Single #7: Hip Hop High

Hip Hop High

$0.99

#7

Downloadable MP3

Released: 2005

Words and Music Chance
©2004 Upside Down Left Handed Music (BMI)

Also Available as a part of “Chance: Six Through Ten”

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SONG DETAILS

Well, they’re fighting for air

when it’s already there
We stretch our necks to stare
But they’re too quick to compare
Hold the body for ransom
Cause the mind is a billionaire
Then drop down into a hip-hop high

Flying solo, maybe go? No
Spin around ‘til the leader starts to follow
Wait for light and for some kinda’ say so
Spin around ‘til the leader starts to follow

Now

The dead presidents care
See their corpses everywhere
In the streets, past the unfair
Look around; you’re already there

The next in line takes things over
So fill out the questionnaire
Then drop into a hip-hop high

Flying solo, maybe go? No
Spin around ‘til the leader starts to follow
Wait for light and for some kinda’ say so
Spin around ‘til the leader starts to follow

No one wants to get up again
You know you want to get up
Look up at the stars again
You know you want to get up
Take another shot to win
Place a bet then take it on the chin
Shake it off, go for broke
Show ‘em what you got, >>JACKPOT<<

Words & Music by Chance
©2004 Upside Down Left Handed Music (BMI)

Oh, the controversy!
This song has suffered the slings of mighty arrows, and still doesn’t really care. Either you hate it and don’t get it, or you love it plain and simple. Either way, here goes:

This song originally was a very pretty melody over very pretty chords. It wasn’t blech, per se, but it certainly appeared to be going nowhere.

It took a day where I was just messing around, toolshedding with the MATRIX pattern sequencer in Reason, and everything changed.

I swiped a random pattern, immediately put down 3 piano chords, and 4 on the floor drums.

It got chaotic at that point, as I wanted the song to be as perfect a hybrid of part man/part machine I could possibly muster. Loops introduce the song, and not ’til half way through the 2nd verse do guitars, bass, and live drums even enter into the picture. Eventually it gets about as big as I can get it. I call this my kitchen sink song, as it has everything but…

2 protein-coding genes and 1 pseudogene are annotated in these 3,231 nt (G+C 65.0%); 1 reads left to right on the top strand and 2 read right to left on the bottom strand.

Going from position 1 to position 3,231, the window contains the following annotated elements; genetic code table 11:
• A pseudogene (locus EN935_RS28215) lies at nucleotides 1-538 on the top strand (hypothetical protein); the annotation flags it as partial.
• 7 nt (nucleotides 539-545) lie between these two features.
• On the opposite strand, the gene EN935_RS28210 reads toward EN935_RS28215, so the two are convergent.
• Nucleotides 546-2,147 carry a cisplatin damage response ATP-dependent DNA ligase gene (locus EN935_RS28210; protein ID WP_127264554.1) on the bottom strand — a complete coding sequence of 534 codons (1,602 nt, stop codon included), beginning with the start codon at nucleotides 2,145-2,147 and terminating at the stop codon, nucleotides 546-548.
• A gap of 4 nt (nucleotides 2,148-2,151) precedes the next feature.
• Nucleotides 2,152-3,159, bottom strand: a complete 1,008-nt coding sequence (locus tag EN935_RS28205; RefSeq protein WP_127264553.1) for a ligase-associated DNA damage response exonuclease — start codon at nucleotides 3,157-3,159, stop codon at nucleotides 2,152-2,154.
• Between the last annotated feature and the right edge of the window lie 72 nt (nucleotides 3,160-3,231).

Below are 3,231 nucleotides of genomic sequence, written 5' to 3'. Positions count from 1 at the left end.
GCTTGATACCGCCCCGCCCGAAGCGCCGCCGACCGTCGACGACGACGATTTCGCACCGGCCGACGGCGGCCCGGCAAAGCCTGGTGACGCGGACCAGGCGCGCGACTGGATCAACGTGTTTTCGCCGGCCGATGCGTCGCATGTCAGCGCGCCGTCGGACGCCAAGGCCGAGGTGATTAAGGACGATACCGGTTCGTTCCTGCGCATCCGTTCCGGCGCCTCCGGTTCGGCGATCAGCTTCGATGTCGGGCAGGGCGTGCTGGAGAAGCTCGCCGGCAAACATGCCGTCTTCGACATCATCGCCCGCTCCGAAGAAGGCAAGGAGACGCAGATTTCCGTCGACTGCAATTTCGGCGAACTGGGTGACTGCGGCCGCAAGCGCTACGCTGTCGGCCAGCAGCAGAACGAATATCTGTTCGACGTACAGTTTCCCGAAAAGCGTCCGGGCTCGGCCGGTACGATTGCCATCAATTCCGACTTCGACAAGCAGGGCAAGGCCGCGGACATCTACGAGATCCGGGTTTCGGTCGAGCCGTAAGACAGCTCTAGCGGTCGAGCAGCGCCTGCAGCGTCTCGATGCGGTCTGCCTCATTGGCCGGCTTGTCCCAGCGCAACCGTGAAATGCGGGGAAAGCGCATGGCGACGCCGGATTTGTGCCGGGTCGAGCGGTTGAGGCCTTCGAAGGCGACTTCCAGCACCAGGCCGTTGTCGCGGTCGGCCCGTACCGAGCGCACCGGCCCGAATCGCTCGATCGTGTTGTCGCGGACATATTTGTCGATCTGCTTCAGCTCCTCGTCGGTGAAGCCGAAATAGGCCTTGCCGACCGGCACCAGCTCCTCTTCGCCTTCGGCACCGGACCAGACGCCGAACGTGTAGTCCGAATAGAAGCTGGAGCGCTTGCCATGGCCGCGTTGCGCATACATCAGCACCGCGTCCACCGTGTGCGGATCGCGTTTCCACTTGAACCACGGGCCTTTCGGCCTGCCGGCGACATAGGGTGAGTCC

Lyrically, this represents my opinion of what the state of elected officials has become, and how justifiably little the next generation even cares. It’s just silly theater, there is no real discourse, there is no apparent difference being made. The owners of this country will do whatever they want to do regardless of the vote. Cynical? Scary? Melodramatic? You be the judge. It’s just the point being taken by the song.

So, why the words “hip hop high?” What does that mean?
Really, should I tell you now or auction it off on EBay to the highest bidder?

A hip hop high is the trancelike sound emanating from any car you hear pulling up to a stop sign. A hypnotic pulse, 1..2..3..4..1..2..3..4..1..2..3..4..
After hearing and being able to take only so much crap from elected officials, authority figures, and parents alike who all sound the same anyway, the person driving mutters “whatever” and just end up zoning out to the tones of boom… cha… boom booom…cha…

Sound familiar to you? Maybe it was jazz, or rock or rebellious tendencies towards Frankie Goes to Hollywood. But I tell you this much: doesn’t have to be hip hop. Because whatever it is… if you’re not them, you aren’t listening.

Recorded & mixed in Pro Tools LE Digi 002 on a Toshiba Satellite laptop

Microphones:
Lead vocal-AKG C451

Guitar: ’57 Fender Strat
Bass: Fender Jazz (El Latino)
Piano: Kawai ES-X
All synths, loops and percussion sounds: REASON 2.5
Additional female vocal in bridge: Stella Katsoudas

Written, performed, recorded and produced by Chance.
Mixed by Jay Ruston

Cool Geekout Notes

Well, I did cover a lot of the geek stuff in “genesis”.
But, I can tell a few things:

The overdub blah blah talking section in the break down is a sample of a subway in India or Bangladesh (somewhere like that).

My friend Stella came over and sung the female vocal part (I ALWAYS had her in mind for this) and nailed it one very rainy evening.

When I first played my demos for stellar mixing engineer Jay Ruston, this became his favorite and wanted to mix it first. He also mixed Say What You Will.”